The Sections are contained by the SectionContainer object which passes keyboard, mouse and drag drop information to them. In the case of the Superlist the ListControl (not in the diagram above) derives from SectionContainerControl, when the ListControl is constructed it adds the CustomiseListSection and the ListSection to its canvas. The CustomiseListSection contains the grouping columns as well as a ToolStrip for the lists commands. The ListSection contains the list header, groups and rows.

Customising

The ListControl exposes the property ListControl.SectionFactory, when set with your own SectionFactory you can override any of the lists Sections. We use this in FeedGhost to give the List a glossy look (click on image for a larger pic):

FGScreenShot.jpg

When overriding a section the two main methods you'll be interested in will be void Section.Layout( GraphicsSettings gs, Size maximumSize ) and void Section.Paint( GraphicsSettings gs, Rectangle clipRect ). Layout is called when the parent Section wants to know the size and height of your Section. To see an overriden row in my demo if you click on the 'Customize' menu item followed by 'Toggle Row Paint Override' you can see rows that are gradient filled. The code can be seen below taken from the demo applications Form:

#region Example of overriding rows 
/// <summary />
/// Storage area for the row override.
/// </summary />
private RowOverrideExample _rowOverride;

private void toggleRowPaintingOverrideToolStripMenuItem_Click( object sender, 
    EventArgs e )
{
    if( _rowOverride == null )
    {
        //
        // Start overrride.
        _rowOverride = new RowOverrideExample( _superList );
    }
    else
    {
        //
        // Clear override.
        _rowOverride.Dispose();
        _rowOverride = null;
    }
}
/// <summary />
/// Example of overriding rows giving a gradient fill look.
/// </summary />
private class RowOverrideExample: IDisposable
{
    public RowOverrideExample( 
        BinaryComponents.SuperList.ListControl listControl )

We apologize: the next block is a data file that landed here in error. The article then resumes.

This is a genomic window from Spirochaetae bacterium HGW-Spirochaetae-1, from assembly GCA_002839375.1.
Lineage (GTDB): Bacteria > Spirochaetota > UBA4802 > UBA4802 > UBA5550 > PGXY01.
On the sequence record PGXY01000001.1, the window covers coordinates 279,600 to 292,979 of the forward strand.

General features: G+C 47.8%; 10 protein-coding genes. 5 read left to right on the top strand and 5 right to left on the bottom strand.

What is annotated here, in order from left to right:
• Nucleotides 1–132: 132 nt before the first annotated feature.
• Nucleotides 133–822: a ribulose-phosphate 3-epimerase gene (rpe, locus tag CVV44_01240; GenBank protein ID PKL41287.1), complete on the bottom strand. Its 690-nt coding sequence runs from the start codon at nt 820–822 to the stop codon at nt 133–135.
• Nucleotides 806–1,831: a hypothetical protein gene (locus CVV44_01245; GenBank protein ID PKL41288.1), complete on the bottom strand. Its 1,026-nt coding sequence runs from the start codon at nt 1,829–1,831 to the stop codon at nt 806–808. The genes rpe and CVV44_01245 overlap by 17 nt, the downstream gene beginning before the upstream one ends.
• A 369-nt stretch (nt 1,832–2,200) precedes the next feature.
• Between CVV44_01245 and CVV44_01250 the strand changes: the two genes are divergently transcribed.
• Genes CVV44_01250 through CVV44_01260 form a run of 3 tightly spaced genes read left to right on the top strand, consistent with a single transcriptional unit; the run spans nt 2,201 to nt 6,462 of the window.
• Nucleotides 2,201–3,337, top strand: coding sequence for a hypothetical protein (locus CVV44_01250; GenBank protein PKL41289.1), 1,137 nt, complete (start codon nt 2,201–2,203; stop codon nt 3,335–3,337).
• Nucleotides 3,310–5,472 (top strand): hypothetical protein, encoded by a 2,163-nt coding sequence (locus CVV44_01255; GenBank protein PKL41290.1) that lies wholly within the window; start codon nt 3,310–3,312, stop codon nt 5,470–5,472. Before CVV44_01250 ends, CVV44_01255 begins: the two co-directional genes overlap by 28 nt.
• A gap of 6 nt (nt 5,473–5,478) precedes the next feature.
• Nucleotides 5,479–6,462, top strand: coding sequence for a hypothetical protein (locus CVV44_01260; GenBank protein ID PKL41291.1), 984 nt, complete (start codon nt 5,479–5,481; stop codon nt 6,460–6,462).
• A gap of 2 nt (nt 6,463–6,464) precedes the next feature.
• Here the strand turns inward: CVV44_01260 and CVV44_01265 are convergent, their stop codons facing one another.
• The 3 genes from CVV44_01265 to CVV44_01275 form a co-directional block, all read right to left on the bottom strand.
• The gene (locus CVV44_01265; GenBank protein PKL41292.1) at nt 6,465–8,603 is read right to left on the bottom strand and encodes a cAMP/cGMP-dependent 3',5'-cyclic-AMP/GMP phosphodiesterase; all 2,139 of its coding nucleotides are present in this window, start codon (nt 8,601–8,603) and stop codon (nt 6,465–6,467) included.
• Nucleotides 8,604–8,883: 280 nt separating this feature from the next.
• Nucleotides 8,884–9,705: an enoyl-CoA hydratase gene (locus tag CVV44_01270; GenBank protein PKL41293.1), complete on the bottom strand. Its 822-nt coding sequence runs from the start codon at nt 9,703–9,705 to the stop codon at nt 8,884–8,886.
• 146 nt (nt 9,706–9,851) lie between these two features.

{
        _oldFactory = listControl.SectionFactory; // store old factory as we
                                                 // want to leave as we came.
        _listControl = listControl;

        //
        // Replace the current SectionFactory with our override.
        listControl.SectionFactory = new MySectionFactory(); // 
        _listControl.LayoutSections();
    }
    public void Dispose()
    {
        if( _oldFactory != null ) // put things back as they were
        {
            _listControl.SectionFactory = _oldFactory;
            _listControl.LayoutSections();
        }
    }
    private class MySectionFactory : SectionFactory
    {
        public override RowSection CreateRowSection( 
            BinaryComponents.SuperList.ListControl listControl, 
            RowIdentifier rowIdenifier, 
            HeaderSection headerSection, 
            int position )
        {
            return new MyRowSection( listControl, rowIdenifier, 
                headerSection, position );
        }
    }
    private class MyRowSection : RowSection
    {
        public MyRowSection( 
            BinaryComponents.SuperList.ListControl listControl, 
            RowIdentifier rowIdentifier, 
            HeaderSection headerSection, 
            int position )
            : base( listControl, rowIdentifier, headerSection, position )
        {
            _position = position;
        }

        public override void PaintBackground( Section.GraphicsSettings gs, 
            Rectangle clipRect )
        {
            Color from, to;
            if( _position % 2 == 0 )
            {
                from = Color.White;
                to = Color.LightBlue;
            }
            else
            {
                to = Color.White;
                from = Color.LightBlue;
            }
            using( LinearGradientBrush lgb = new LinearGradientBrush( 
                this.Rectangle, 
                from, 
                to,
                LinearGradientMode.Horizontal ) )
            {
                gs.Graphics.FillRectangle( lgb, this.Rectangle );
            }
        }
        public override void Paint( Section.GraphicsSettings gs, 
            Rectangle clipRect )
        {
            base.Paint( gs, clipRect );
        }
        private int _position;
    }

    private BinaryComponents.SuperList.ListControl _listControl;
    private SectionFactory _oldFactory;
}
#endregion

On the customisation Section there is a ToolStrip that is created inside the ToolStripOptionsToolbarSection object:

ToolStripOptionsToolbarSection.png

You can also add your own ToolStripItems to it by overriding the ToolStripOptionsToolbarSection class and passing your version in via your own SectionFactory. Alternatively you could replace the whole area if you wanted by deriving from OptionsToolbarSection; we do this in FeedGhost using our own Ribbon strip instead.

Loading and Saving State

Superlist's state can be saved and loaded with void ListControl.SerializeState( System.IO.TextWriter writer ) and void ListControl.DeSerializeState( System.IO.TextReader reader ) respectively.

Saving Example

    using( System.IO.TextWriter textWriter = File.CreateText( ofd.FileName ) )
    {
        _superList.SerializeState( textWriter );
    }

Loading Example

    using( System.IO.TextReader textReader = File.OpenText( fileName ) )
    {
        _superList.DeSerializeState( textReader );
    }

Wrapping it Up

I hope you find this control useful and if you have any ideas, bugs or suggestions feel free leave a message here. I'll also be posting updates here as well as on my company site BinaryComponents.

Last edited Sep 4, 2007 at 1:00 PM by LeePaulAlexander, version 8